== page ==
Headset project for fire suppression tractors
It is a firefighter’s job to protect the public’s lives and property from wildfires. The firefighter is asked to put his own safety on the line – there is no such thing as making a firefighter’s job safe. However, the South Carolina Forestry Commission, including the communications department (of which I am part), takes every affordable step to improve the safety of our firefighters. Although such steps may not make the job completely safe, it could be said that the safety improvements make the job less dangerous. The basic equipment used in forest-fire suppression in South Carolina is the crawler tractor. Some of the tractors have a blade, some have a fire plow and others have both. (See Photos 1 and 2 at the left.) The focus of this column is on the headset situation used by firefighters operating crawler tractors.
In state government, it is a sad fact of life that sometimes budget constraints are a limiting factor on what can be purchased for our communications needs, even when safety might be adversely affected. We would love to have everything plug and play right out of the box. However, plug and play often gives way to hope and pray that we get something. In short, we learn to make do with less and improvise where possible and when necessary. It is often said that “necessity is the mother of invention.” This is never more true than in public safety communications.
The request At a staff meeting, a forestry supervisor asked me to find out the cost and all the particulars about supplying headsets with boom microphones for his firefighters. A few years before that I had already experimented with a headset and an interface to connect it to the Maxtrac 300 radios that are installed in our fire-suppression crawler tractors. (See Photo 3 on page 20.) Other job requirements forced this project onto the “back burner.” So when the forestry supervisor came to me with this request, I was already well on the way to building a crude prototype that could be offered for trial and demonstration purposes.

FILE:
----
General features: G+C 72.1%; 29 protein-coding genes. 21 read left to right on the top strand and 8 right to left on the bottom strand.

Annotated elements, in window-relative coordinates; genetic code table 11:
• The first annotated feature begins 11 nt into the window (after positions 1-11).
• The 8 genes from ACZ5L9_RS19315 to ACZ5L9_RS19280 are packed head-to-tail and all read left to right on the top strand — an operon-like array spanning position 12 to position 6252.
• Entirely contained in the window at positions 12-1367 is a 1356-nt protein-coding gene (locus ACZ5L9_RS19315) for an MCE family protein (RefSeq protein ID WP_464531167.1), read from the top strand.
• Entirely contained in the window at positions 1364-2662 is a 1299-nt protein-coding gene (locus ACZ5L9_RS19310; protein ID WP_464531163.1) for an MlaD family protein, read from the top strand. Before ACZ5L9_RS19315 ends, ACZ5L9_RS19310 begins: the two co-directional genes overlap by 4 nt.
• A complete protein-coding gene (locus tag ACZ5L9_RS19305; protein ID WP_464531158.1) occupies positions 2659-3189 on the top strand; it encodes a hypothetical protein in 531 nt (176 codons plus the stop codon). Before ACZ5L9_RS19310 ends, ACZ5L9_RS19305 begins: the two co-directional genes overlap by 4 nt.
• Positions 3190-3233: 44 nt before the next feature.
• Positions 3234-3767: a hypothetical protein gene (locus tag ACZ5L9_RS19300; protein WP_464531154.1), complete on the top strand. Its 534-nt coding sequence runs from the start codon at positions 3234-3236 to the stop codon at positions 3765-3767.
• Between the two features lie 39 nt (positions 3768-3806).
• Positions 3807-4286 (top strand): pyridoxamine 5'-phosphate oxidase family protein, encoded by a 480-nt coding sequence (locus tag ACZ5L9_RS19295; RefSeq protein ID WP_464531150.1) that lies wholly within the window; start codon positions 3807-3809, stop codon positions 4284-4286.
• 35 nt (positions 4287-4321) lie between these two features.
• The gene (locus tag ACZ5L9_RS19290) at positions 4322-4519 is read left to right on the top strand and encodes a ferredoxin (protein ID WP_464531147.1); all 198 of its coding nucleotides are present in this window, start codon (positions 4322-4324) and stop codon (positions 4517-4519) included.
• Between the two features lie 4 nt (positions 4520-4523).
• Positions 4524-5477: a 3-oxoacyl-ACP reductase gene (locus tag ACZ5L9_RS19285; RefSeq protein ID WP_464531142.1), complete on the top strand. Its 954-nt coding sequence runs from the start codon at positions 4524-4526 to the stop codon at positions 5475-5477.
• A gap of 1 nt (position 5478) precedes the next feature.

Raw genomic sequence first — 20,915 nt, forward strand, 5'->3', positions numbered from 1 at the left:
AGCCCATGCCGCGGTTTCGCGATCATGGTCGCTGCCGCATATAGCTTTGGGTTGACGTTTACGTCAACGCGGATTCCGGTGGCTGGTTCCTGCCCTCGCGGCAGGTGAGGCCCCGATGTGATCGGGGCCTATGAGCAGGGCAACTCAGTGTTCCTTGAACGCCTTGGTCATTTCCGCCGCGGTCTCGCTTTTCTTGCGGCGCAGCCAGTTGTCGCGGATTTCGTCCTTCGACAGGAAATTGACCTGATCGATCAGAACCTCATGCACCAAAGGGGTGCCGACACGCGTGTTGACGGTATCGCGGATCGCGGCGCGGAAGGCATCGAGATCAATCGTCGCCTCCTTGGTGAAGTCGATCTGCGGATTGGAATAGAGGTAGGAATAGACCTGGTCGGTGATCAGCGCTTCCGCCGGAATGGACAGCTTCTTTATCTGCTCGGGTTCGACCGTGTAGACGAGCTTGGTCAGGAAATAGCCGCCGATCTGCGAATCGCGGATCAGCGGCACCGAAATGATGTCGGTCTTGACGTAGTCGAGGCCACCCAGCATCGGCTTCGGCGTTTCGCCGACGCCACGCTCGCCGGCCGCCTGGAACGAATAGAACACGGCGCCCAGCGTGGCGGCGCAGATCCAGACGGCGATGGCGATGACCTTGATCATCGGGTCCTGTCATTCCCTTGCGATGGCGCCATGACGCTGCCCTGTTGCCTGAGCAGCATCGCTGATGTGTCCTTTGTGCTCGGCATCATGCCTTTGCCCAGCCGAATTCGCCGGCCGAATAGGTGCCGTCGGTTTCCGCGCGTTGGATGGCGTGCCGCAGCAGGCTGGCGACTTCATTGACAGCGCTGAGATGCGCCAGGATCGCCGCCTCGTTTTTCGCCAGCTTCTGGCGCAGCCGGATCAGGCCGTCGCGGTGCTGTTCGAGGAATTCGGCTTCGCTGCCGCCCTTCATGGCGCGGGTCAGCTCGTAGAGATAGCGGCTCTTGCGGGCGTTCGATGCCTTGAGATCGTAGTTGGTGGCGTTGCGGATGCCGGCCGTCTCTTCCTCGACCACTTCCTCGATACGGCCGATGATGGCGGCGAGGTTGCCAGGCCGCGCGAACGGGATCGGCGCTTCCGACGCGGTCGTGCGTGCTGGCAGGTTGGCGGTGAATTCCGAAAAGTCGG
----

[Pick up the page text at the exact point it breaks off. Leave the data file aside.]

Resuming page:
The beginning Figure 1 on page 20 shows how the idea was implemented. Here, the interface to the radio consisted of a small preamplifier kit that was designed around the LM386 integrated circuit. The output of the preamplifier was fed through an audio impedance-matching transformer (RadioShack part # 273-1380). This transformer has an 8V primary and a 1,000V center-tapped secondary winding. The center tap of the secondary was used to match 8V to 500V. In kit form, the preamplifier cost was $4.06 from Marlin P. Jones Associates.
Photo 4 on page 22 shows the preamplifier and transformer mounted inside the Maxtrac control head. The small internal loudspeaker was removed to make room for the preamplifier and transformer. The transformer was secured with silicone rubber. Removal of the small internal speaker gave plenty of room to mount the preamplifier and transformer. The internal connections are shown by the colored lines on the schematic in Figure 1 on page 20. As shown in Figure 1, the microphone audio is fed through potentiometer R2 to the audio preamplifier input. A second input to the preamplifier, through resistor R1, feeds the receiver audio from the wiper of the volume control to the preamplifier input. The microphone audio is fed through the preamplifier to provide sidetone to the operator. The sidetone is continuous, whether the operator is transmitting or not. This helps bring in ambient sounds to the operator so that he isn’t impaired from hearing outside sounds, although it is at a much reduced level. In the transmit mode, the sidetone allows the operator to hear himself so that better control of the voice is achieved. It is hard to appreciate this unless you have ever tried to talk without being able to hear your own voice.